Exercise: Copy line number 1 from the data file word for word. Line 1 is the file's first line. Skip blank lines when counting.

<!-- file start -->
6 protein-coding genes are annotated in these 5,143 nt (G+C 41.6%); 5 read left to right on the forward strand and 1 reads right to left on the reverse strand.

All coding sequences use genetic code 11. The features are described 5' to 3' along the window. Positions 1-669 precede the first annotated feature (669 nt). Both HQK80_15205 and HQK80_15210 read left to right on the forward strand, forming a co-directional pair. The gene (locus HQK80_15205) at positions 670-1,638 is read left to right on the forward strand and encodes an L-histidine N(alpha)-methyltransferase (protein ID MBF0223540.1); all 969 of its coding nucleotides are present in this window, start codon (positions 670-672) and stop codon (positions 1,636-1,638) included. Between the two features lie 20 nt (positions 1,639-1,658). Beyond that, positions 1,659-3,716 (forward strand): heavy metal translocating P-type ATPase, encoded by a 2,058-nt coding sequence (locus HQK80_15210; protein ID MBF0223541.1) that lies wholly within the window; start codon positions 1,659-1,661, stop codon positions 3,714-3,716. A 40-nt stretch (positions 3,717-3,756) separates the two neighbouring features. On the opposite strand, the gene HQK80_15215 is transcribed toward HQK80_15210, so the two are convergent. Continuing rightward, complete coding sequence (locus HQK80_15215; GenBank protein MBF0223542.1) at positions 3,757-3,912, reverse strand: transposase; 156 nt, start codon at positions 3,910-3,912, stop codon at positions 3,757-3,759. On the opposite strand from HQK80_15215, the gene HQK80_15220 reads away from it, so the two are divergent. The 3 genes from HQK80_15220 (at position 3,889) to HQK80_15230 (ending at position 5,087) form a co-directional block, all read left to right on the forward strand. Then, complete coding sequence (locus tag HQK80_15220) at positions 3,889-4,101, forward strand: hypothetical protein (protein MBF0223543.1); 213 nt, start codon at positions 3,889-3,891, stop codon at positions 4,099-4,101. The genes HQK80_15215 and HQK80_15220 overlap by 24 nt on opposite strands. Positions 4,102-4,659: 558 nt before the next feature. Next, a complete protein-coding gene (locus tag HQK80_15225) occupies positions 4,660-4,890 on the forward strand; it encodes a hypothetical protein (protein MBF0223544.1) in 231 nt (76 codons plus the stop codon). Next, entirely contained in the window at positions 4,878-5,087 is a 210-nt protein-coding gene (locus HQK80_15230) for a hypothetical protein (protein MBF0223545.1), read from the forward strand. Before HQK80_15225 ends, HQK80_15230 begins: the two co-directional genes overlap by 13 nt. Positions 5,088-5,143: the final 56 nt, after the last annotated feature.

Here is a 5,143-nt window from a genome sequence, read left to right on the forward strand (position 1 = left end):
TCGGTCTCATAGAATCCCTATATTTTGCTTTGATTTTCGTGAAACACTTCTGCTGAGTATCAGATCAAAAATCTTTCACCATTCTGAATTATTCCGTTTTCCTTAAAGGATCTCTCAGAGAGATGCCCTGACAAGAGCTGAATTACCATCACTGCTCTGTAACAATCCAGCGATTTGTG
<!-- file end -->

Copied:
6 protein-coding genes are annotated in these 5,143 nt (G+C 41.6%); 5 read left to right on the forward strand and 1 reads right to left on the reverse strand.